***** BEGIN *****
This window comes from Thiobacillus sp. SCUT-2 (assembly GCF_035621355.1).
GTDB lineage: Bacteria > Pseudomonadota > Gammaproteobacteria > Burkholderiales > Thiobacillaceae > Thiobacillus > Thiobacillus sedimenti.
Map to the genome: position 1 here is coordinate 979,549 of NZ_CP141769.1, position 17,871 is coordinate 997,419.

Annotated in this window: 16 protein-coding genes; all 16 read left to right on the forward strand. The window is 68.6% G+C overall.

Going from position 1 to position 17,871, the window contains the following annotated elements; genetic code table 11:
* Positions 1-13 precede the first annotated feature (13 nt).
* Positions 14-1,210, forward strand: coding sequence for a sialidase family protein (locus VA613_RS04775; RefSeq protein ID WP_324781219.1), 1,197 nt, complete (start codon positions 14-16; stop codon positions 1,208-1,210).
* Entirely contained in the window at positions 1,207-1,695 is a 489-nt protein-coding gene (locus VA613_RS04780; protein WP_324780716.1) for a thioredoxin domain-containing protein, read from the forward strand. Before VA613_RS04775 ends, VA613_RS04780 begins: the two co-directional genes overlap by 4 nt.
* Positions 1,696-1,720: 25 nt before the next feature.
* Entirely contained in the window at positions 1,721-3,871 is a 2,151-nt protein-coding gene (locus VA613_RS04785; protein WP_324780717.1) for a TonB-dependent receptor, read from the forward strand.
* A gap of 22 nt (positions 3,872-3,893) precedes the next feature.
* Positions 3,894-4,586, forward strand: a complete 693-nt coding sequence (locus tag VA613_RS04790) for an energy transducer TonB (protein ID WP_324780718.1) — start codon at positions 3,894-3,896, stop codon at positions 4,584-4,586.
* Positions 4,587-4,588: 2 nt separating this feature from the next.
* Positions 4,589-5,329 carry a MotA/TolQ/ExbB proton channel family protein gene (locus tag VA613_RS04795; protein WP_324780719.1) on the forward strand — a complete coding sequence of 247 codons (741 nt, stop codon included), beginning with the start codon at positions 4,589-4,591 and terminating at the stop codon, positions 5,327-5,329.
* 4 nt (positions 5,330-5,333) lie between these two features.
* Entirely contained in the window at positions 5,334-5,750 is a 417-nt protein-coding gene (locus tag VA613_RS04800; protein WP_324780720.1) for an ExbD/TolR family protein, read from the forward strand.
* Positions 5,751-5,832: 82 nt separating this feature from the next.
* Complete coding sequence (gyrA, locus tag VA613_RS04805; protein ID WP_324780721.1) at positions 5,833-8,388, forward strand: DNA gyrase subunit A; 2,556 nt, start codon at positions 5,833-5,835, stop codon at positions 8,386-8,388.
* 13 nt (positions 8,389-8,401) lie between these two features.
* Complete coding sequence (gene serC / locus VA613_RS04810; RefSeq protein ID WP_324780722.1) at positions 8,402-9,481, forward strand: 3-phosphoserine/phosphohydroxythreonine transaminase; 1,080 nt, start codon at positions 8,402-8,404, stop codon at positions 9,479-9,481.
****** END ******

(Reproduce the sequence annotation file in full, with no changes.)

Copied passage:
This window comes from Thiobacillus sp. SCUT-2 (assembly GCF_035621355.1).
GTDB lineage: Bacteria > Pseudomonadota > Gammaproteobacteria > Burkholderiales > Thiobacillaceae > Thiobacillus > Thiobacillus sedimenti.
Map to the genome: position 1 here is coordinate 979,549 of NZ_CP141769.1, position 17,871 is coordinate 997,419.

Annotated in this window: 16 protein-coding genes; all 16 read left to right on the forward strand. The window is 68.6% G+C overall.

Going from position 1 to position 17,871, the window contains the following annotated elements; genetic code table 11:
* Positions 1-13 precede the first annotated feature (13 nt).
* Positions 14-1,210, forward strand: coding sequence for a sialidase family protein (locus VA613_RS04775; RefSeq protein ID WP_324781219.1), 1,197 nt, complete (start codon positions 14-16; stop codon positions 1,208-1,210).
* Entirely contained in the window at positions 1,207-1,695 is a 489-nt protein-coding gene (locus VA613_RS04780; protein WP_324780716.1) for a thioredoxin domain-containing protein, read from the forward strand. Before VA613_RS04775 ends, VA613_RS04780 begins: the two co-directional genes overlap by 4 nt.
* Positions 1,696-1,720: 25 nt before the next feature.
* Entirely contained in the window at positions 1,721-3,871 is a 2,151-nt protein-coding gene (locus VA613_RS04785; protein WP_324780717.1) for a TonB-dependent receptor, read from the forward strand.
* A gap of 22 nt (positions 3,872-3,893) precedes the next feature.
* Positions 3,894-4,586, forward strand: a complete 693-nt coding sequence (locus tag VA613_RS04790) for an energy transducer TonB (protein ID WP_324780718.1) — start codon at positions 3,894-3,896, stop codon at positions 4,584-4,586.
* Positions 4,587-4,588: 2 nt separating this feature from the next.
* Positions 4,589-5,329 carry a MotA/TolQ/ExbB proton channel family protein gene (locus tag VA613_RS04795; protein WP_324780719.1) on the forward strand — a complete coding sequence of 247 codons (741 nt, stop codon included), beginning with the start codon at positions 4,589-4,591 and terminating at the stop codon, positions 5,327-5,329.
* 4 nt (positions 5,330-5,333) lie between these two features.
* Entirely contained in the window at positions 5,334-5,750 is a 417-nt protein-coding gene (locus tag VA613_RS04800; protein WP_324780720.1) for an ExbD/TolR family protein, read from the forward strand.
* Positions 5,751-5,832: 82 nt separating this feature from the next.
* Complete coding sequence (gyrA, locus tag VA613_RS04805; protein ID WP_324780721.1) at positions 5,833-8,388, forward strand: DNA gyrase subunit A; 2,556 nt, start codon at positions 5,833-5,835, stop codon at positions 8,386-8,388.
* 13 nt (positions 8,389-8,401) lie between these two features.
* Complete coding sequence (gene serC / locus VA613_RS04810; RefSeq protein ID WP_324780722.1) at positions 8,402-9,481, forward strand: 3-phosphoserine/phosphohydroxythreonine transaminase; 1,080 nt, start codon at positions 8,402-8,404, stop codon at positions 9,479-9,481.